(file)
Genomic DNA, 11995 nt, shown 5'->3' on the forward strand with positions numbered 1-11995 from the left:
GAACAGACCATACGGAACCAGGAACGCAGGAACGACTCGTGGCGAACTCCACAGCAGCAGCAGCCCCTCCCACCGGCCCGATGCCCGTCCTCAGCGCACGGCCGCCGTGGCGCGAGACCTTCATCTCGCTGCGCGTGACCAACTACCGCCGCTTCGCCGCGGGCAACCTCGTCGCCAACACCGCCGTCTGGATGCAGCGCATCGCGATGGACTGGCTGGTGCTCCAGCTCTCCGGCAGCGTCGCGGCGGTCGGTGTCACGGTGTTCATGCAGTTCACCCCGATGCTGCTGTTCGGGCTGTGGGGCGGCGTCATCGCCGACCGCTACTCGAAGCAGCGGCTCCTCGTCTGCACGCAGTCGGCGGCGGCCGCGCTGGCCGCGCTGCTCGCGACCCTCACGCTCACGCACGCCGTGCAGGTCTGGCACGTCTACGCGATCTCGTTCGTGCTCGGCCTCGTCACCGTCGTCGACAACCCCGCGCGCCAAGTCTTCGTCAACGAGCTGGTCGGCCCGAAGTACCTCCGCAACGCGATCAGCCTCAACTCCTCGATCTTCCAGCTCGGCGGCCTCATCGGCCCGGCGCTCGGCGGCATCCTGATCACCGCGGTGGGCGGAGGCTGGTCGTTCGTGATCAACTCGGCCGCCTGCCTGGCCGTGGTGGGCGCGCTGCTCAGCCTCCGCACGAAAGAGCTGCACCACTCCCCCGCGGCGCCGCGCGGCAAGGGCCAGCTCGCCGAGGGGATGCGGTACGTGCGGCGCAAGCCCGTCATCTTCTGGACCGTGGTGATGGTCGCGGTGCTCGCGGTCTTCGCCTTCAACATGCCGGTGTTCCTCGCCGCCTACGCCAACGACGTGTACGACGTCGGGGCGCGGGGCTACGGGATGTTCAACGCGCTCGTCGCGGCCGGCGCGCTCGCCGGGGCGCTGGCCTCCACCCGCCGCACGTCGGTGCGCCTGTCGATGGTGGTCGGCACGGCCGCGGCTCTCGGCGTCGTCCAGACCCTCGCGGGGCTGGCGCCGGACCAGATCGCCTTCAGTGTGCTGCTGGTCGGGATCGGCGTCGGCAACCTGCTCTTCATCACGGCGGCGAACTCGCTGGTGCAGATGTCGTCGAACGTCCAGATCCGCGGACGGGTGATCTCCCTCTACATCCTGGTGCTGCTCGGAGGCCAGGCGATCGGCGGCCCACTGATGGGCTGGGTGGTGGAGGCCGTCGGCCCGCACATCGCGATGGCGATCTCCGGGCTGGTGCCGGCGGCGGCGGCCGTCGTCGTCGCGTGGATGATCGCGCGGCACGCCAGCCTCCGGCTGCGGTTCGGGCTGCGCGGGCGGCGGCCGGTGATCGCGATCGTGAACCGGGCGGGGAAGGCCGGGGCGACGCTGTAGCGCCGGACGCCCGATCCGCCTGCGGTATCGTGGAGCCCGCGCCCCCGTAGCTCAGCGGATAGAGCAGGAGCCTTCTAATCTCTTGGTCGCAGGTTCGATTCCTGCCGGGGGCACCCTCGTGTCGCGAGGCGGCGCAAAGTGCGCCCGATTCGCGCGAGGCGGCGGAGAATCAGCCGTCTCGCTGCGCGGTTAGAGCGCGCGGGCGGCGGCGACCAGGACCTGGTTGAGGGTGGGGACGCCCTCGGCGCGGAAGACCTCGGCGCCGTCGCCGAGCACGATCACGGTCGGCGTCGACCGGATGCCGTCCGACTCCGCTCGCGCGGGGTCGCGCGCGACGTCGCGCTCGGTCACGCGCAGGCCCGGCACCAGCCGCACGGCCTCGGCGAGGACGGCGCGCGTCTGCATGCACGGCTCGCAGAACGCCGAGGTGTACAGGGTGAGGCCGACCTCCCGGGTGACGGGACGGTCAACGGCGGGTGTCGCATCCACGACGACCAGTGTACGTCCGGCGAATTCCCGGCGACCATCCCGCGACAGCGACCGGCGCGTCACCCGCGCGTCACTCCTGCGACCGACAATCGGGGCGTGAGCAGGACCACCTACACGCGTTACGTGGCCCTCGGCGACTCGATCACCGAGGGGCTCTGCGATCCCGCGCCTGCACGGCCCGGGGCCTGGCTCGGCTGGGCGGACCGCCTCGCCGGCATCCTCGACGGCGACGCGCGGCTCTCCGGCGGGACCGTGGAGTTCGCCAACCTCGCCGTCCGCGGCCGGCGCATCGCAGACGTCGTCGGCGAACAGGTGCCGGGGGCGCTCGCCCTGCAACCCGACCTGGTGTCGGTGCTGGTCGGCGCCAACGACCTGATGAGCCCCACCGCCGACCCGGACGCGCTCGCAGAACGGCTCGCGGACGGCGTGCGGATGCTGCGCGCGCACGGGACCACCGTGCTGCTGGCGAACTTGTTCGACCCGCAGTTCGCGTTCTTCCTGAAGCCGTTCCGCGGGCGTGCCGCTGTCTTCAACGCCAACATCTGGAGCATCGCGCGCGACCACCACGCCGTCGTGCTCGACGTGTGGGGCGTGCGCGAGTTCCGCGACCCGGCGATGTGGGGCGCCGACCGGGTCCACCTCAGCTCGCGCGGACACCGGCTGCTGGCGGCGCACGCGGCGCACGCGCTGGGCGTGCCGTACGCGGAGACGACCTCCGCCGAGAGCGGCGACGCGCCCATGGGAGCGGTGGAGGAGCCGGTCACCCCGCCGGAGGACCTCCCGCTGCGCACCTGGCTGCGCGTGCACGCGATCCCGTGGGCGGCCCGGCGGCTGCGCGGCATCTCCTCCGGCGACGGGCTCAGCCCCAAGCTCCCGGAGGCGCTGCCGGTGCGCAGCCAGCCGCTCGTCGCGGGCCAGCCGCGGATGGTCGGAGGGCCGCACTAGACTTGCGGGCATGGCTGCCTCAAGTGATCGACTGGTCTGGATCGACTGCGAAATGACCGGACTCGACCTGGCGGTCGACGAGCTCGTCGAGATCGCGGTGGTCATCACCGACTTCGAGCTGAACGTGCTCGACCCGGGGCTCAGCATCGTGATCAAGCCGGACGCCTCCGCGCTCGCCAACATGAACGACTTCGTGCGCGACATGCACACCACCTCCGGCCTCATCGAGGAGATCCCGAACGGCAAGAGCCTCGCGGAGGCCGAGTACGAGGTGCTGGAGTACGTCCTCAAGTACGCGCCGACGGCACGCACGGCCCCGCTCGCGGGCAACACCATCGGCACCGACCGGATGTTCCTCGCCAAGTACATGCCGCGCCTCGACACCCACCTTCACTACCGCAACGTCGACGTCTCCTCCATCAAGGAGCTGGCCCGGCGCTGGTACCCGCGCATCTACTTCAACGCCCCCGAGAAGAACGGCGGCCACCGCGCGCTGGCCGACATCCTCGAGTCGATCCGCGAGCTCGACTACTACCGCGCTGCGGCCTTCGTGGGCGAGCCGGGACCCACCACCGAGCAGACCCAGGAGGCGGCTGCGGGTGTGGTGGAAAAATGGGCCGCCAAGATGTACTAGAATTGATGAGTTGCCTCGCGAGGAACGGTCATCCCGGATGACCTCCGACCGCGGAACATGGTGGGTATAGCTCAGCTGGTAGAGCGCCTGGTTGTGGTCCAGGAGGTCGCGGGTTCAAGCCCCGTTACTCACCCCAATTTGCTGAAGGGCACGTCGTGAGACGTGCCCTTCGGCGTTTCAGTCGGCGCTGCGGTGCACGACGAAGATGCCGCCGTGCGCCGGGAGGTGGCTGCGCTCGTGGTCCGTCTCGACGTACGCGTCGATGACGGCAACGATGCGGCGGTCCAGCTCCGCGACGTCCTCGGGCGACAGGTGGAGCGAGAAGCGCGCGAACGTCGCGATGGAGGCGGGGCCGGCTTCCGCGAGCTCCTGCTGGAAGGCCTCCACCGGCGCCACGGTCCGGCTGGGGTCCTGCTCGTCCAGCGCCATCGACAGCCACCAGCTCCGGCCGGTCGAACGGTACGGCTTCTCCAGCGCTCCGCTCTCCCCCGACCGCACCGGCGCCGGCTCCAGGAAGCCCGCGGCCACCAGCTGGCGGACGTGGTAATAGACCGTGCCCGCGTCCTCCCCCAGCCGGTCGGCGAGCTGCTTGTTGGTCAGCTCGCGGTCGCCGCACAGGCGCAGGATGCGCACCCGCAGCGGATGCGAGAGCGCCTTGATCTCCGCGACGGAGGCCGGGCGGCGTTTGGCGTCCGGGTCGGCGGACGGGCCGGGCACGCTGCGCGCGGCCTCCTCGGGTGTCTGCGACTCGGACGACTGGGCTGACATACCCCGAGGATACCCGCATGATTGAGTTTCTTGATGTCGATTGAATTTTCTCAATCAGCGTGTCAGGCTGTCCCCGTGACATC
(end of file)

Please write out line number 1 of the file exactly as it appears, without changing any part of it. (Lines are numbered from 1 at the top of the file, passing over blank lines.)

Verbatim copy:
Genomic DNA, 11995 nt, shown 5'->3' on the forward strand with positions numbered 1-11995 from the left: